FIG. 3 is a plan view, partially broken away, similar to that of FIG. 1, illustrating an intermediate stage in the manufacture of a device in accordance with the present invention;

FIG. 4 is a section view taken along the line 44 of FIG. 3;

FIG. 5 is a plan view, partially broken away, similar to that of FIGS. 1 and 3, illustrating another intermediate stage in the manufacture of a device in accordance with the present invention;

FIG. 6 is a section view taken along the line 6-6 of FIG. 5;

FIG. 7 is a plan view of the device of the preceding figures at a later stage of manufacture;

FIG. 7a is a perspective view of the device of FIG. 7;

FIG. 8 is a section view taken along the line 8-8 of FIG. 7;

FIG. 9 is another plan view of the device of the preceding figures taken at a still later stage of manufacture;

FIG. 10 is a section view taken along the line 10-10 of FIG. 9, and

FIGS. 11 and 12 are section views of final stages of manufacturing the device illustrated in the preceding figures.

DESCRIPTION OF A PREFERRED EMBODIMENT A method, in accordance with the invention, will now be described with the aid of the drawing. The method will be described in connection with the manufacture of a common type of diffused-junction transistor. As shown in FIGS. 1 and 2, the transistor may comprise a silicon semiconductor body 2,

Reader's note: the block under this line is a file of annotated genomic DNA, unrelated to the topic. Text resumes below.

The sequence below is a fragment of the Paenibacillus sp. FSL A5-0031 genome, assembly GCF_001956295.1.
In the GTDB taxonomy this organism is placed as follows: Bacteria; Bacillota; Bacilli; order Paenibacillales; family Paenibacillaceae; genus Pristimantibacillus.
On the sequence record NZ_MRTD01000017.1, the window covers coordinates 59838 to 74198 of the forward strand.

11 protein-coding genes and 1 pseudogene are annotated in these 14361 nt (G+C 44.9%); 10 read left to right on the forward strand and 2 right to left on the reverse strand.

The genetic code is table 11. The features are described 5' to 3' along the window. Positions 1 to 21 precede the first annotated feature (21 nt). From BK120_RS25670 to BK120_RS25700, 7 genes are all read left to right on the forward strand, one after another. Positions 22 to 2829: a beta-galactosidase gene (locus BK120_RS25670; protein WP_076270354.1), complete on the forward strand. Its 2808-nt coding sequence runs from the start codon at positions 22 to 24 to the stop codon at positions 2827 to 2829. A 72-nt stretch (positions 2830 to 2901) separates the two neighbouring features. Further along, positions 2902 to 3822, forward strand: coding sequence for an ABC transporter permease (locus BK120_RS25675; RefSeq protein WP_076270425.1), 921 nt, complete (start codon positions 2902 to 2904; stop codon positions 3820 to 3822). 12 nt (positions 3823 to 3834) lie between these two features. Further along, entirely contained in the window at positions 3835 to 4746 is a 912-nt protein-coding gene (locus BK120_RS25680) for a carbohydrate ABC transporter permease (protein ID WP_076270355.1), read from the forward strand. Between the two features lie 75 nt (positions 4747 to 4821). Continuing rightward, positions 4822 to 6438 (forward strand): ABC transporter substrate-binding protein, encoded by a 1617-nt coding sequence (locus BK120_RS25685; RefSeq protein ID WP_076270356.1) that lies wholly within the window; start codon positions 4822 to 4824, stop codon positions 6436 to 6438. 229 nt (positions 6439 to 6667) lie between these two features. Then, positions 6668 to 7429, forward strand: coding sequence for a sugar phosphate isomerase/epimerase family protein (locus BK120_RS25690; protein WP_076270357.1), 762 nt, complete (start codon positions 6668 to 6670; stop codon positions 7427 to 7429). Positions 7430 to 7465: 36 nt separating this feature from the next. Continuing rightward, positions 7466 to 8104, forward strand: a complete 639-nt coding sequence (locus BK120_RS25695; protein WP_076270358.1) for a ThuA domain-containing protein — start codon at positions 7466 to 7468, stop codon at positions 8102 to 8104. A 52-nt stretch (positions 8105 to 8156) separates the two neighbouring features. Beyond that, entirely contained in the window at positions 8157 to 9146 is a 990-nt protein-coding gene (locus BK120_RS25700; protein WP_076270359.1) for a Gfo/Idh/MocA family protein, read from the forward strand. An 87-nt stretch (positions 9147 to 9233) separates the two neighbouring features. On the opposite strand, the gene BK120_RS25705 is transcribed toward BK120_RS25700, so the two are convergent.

part of which comprises an N-type emitter region 4 having a surface 6 which coincides with'part of a major surface of the body 2. The device also includes a P-type base region 8 surrounding the emitter region 4. A PN-junction l0, betweenthe emitter region 4 and base region 8,'extends to the top surface of the silicon body 2. The device also includes an N-type collector region 12 separated from the base region 8 by a PN- junction 14 which also extends to the top surface of the body 2 A first step in the manufacture of the device, after forming the base and emitter regions described above, by diffusion, is to apply a relatively thick passivating layer 16 of silicon dioxide to the top surface of the body 2. This can be done by the conventional method of steam growth at about l,250 C. for 90 minutes. This produces an oxide coating having a thickness of about 10,00020,000 A.

Next, an emitter opening 18 and a base region opening 20 may be formed in the silicon dioxide layer 16 by conventional photomasking and etching techniques (FIGS. 3 and 4). Etching of the oxide may be carried out using a solution comprising 163 cc. Forty-nine percent concentrated hydrofluoric acid, 454 g. ammonium fluoride and 680 cc. water. This solution is capable of etching at a rate of about 1,000 A./min. The emitter opening 18 exposes the surface 6 of emitter region 4 and base opening 20 exposes a surface portion 22 of base region 8. After the etching is complete, the overlying layer of photoresist is removed.